NFC East Roundup: Will The Giants Rebuild?

Photo Credit: Tim Fuller-USA TODAY Sports

Photo Credit: Tim Fuller-USA TODAY Sports

Here’s a roundup of what else is going on around the NFC East.

Jordan Raanan of believes that the Giants could be very close to going into complete rebuilding mode:

It’s starting to look as if the Giants are content to have [Eli] Manning play on the final year of his deal before making any decision on his and their future. This approach seems logical considering the Giants have missed the playoffs three straight years and coach Tom Coughlin was given a win-or-else mandate.

If the Giants miss the playoffs again in 2015 and Coughlin leaves after the season, it may be time to start over. In the meantime, that decision can wait. We’ll know for sure over the next month if this is the way the Giants are leaning, but right now it appears to be headed in that direction.

Nick Powell of looks back at former Giants offensive coordinator Bob Gibson, a man known for one famous play-call blunder:

Former Giants offensive coordinator Bob Gibson knows exactly how Seattle Seahawks offensive coordinator Darrell Bevell must feel.

Gibson, who ran the Giants’ offense in the 1977 and 1978 seasons, was most famous (or infamous) for calling the play during a game on November 19, 1978 against the Eagles that led to the “Miracle at the Meadowlands.”

Until Seattle’s puzzling decision not to run the ball in the end zone with Marshawn Lynch from the one-yard line with under a minute left in the fourth quarter of the Super Bowl, Gibson’s ill-fated call was hailed as one of the worst in league history.

Except unlike Bevell, whose job likely is not in jeopardy over one play, Gibson would ultimately be fired the day after the Pisarcik fumble, and would never again work in football. He started a new life in Sanibel Island, on the west coast of Florida, opening a bait shop, a liquor store and a restaurant, Gibby’s.

Former Washington TE Chris Cooley gave his thoughts on Washington’s QB situation on his radio show:

“I would put my money on Robert Griffin,” Cooley said. “Now, they may not say ‘No competition!’ They may say ‘Open competition!’ But that open competition would be ‘You have to really lose this job. Really lose this job. We’re not looking for someone to outplay you. It’s your job. We’re saying competition, but you have to really lose this job. You’re a 90 percent chance right now, Kirk is 5, Colt is 5.’ ”

Cooley — who has often been critical of Griffin’s play said he came to this conclusion when he thought about writing down his thoughts about the future of Washington’s quarterbacks.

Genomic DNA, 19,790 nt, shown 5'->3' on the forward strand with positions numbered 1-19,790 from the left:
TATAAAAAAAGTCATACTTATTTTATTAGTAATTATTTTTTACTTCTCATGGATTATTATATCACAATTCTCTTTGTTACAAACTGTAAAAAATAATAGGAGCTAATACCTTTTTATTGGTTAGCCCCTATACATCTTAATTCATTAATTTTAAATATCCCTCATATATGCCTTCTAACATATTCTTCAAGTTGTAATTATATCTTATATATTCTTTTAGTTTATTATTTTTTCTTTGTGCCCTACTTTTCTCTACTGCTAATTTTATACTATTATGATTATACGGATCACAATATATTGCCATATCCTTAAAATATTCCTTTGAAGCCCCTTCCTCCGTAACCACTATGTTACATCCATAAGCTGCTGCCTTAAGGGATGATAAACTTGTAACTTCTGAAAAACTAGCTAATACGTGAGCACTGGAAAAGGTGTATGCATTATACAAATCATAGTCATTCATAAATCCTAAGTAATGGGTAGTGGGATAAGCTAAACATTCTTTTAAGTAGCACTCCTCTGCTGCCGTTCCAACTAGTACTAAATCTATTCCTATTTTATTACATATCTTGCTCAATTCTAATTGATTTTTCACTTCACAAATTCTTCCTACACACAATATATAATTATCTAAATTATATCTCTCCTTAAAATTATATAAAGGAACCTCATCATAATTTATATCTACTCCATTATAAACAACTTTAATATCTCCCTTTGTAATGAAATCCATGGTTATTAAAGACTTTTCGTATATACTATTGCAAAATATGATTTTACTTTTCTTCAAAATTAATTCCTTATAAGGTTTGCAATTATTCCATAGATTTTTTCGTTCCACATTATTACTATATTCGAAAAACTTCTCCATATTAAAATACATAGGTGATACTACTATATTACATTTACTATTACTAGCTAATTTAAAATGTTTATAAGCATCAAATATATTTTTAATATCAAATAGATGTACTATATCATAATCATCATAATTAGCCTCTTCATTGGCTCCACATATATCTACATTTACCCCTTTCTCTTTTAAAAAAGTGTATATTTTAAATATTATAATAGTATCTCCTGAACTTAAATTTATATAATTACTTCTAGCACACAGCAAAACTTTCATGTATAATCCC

“And I came to this really really really logical conclusion,” he said. “I may not like this conclusion. But I am going to start to embrace this conclusion: this is what is likely to happen for the Washington Redskins next year. Does anyone disagree with me that this is probably the most likely? There’s no competition. There’s no one else to truly compete.”

And despite Cooley’s bold prediction, Washington apparently doesn’t think RGIII is important enough to name him in its letter to season-ticket holders:

“Dear Premium Club Member,” reads this letter from the Redskins.

“The Washington Redskins thank you for your continued loyalty and support. Redskins fans are the best in the NFL and we greatly appreciate your dedication over the years.”

“Head Coach Jay Gruden, new General Manager Scot McCloughan, and Defensive Coordinator Joe Barry will lead a nucleus of Ryan Kerrigan, DeSean Jackson, plus Pro Bowlers Trent Williams and Alfred Morris. The Redskins are poised to rebound next season!”

You’ll notice there is one prominent position — and one prominent player — not included in that nucleus. (Quarterback and Robert Griffin III, FYI.) Which means the team is now promoting Joe Barry more than the guy who once seemed poised to be among the most popular players in franchise history.

Todd Archer of on the decisions facing the Cowboys with CB Brandon Carr:

Cornerback Brandon Carr carries a $12.717 million cap charge and is scheduled to make an $8 million base salary. Only Darrelle Revis ($25 million) and Patrick Peterson ($14.791 million) have higher salary-cap figures than Carr among cornerbacks.

Carr did not have an interception in 2014, but he played much better in the final five games than he did in the first 11. Just not enough to warrant that payday.

The Cowboys will offer Carr a chance to stay at a cheaper rate, like they did with right tackle Doug Free in 2013, or cut him altogether. Making Carr a post-June 1 cut saves the Cowboys $8 million against the cap in 2015, but he would count $7.434 million against the 2016 cap.

Brandon George of the Dallas Morning News wonders if the Cowboys would have run the ball if they were in the same situation as Seattle:

Yes, the Cowboys finally committed to their running game in 2014 with DeMarco Murray leading the league in rushing behind arguably the league’s best offensive line. But, they still liked to pass the football in goal-line situations, especially short fade passes to Dez Bryant. I’m not so sure they would have run the ball there either. Consider this: The Cowboys had 139 short-yardage plays during the 2014 regular season where they needed from one to three yards to gain a first down or score a touchdown. And they favored the pass, throwing the football 77 times in those short-yardage situations (55.4 percent of the time).

Tucker Bagley is a student at Temple University and an intern at Birds 24/7.